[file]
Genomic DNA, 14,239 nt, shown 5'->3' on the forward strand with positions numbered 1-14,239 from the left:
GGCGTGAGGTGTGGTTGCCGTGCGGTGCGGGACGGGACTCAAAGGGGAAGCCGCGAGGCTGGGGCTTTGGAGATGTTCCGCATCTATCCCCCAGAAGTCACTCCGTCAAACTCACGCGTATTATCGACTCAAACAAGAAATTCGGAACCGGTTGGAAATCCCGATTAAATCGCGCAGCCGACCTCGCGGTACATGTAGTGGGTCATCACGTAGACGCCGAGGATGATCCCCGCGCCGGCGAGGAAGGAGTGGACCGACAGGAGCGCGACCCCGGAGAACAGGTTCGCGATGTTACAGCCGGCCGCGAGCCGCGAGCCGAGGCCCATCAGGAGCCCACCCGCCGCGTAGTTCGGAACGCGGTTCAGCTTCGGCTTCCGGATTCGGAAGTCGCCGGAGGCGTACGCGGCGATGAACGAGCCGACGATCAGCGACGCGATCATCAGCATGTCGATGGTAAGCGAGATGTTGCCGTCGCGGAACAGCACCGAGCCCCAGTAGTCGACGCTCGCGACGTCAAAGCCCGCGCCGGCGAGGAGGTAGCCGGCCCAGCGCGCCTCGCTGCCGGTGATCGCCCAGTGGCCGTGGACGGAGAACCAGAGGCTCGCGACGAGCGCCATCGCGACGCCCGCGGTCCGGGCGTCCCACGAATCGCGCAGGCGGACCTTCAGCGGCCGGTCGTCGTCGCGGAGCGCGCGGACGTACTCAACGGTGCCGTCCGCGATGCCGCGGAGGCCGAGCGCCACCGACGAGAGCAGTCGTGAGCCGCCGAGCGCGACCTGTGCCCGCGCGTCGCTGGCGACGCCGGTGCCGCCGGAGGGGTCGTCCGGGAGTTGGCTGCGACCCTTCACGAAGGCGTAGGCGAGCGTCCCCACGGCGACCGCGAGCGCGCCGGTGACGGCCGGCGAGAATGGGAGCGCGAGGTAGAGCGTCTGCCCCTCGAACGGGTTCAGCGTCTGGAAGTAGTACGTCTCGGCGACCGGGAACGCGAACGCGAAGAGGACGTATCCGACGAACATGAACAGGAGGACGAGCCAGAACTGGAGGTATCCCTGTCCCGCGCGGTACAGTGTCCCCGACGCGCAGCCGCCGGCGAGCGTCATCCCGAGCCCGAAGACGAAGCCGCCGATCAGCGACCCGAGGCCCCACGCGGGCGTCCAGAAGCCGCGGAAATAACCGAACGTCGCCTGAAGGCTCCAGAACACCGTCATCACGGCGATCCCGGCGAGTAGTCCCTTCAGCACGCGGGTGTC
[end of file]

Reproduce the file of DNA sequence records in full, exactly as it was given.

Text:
Genomic DNA, 14,239 nt, shown 5'->3' on the forward strand with positions numbered 1-14,239 from the left:
GGCGTGAGGTGTGGTTGCCGTGCGGTGCGGGACGGGACTCAAAGGGGAAGCCGCGAGGCTGGGGCTTTGGAGATGTTCCGCATCTATCCCCCAGAAGTCACTCCGTCAAACTCACGCGTATTATCGACTCAAACAAGAAATTCGGAACCGGTTGGAAATCCCGATTAAATCGCGCAGCCGACCTCGCGGTACATGTAGTGGGTCATCACGTAGACGCCGAGGATGATCCCCGCGCCGGCGAGGAAGGAGTGGACCGACAGGAGCGCGACCCCGGAGAACAGGTTCGCGATGTTACAGCCGGCCGCGAGCCGCGAGCCGAGGCCCATCAGGAGCCCACCCGCCGCGTAGTTCGGAACGCGGTTCAGCTTCGGCTTCCGGATTCGGAAGTCGCCGGAGGCGTACGCGGCGATGAACGAGCCGACGATCAGCGACGCGATCATCAGCATGTCGATGGTAAGCGAGATGTTGCCGTCGCGGAACAGCACCGAGCCCCAGTAGTCGACGCTCGCGACGTCAAAGCCCGCGCCGGCGAGGAGGTAGCCGGCCCAGCGCGCCTCGCTGCCGGTGATCGCCCAGTGGCCGTGGACGGAGAACCAGAGGCTCGCGACGAGCGCCATCGCGACGCCCGCGGTCCGGGCGTCCCACGAATCGCGCAGGCGGACCTTCAGCGGCCGGTCGTCGTCGCGGAGCGCGCGGACGTACTCAACGGTGCCGTCCGCGATGCCGCGGAGGCCGAGCGCCACCGACGAGAGCAGTCGTGAGCCGCCGAGCGCGACCTGTGCCCGCGCGTCGCTGGCGACGCCGGTGCCGCCGGAGGGGTCGTCCGGGAGTTGGCTGCGACCCTTCACGAAGGCGTAGGCGAGCGTCCCCACGGCGACCGCGAGCGCGCCGGTGACGGCCGGCGAGAATGGGAGCGCGAGGTAGAGCGTCTGCCCCTCGAACGGGTTCAGCGTCTGGAAGTAGTACGTCTCGGCGACCGGGAACGCGAACGCGAAGAGGACGTATCCGACGAACATGAACAGGAGGACGAGCCAGAACTGGAGGTATCCCTGTCCCGCGCGGTACAGTGTCCCCGACGCGCAGCCGCCGGCGAGCGTCATCCCGAGCCCGAAGACGAAGCCGCCGATCAGCGACCCGAGGCCCCACGCGGGCGTCCAGAAGCCGCGGAAATAACCGAACGTCGCCTGAAGGCTCCAGAACACCGTCATCACGGCGATCCCGGCGAGTAGTCCCTTCAGCACGCGGGTGTC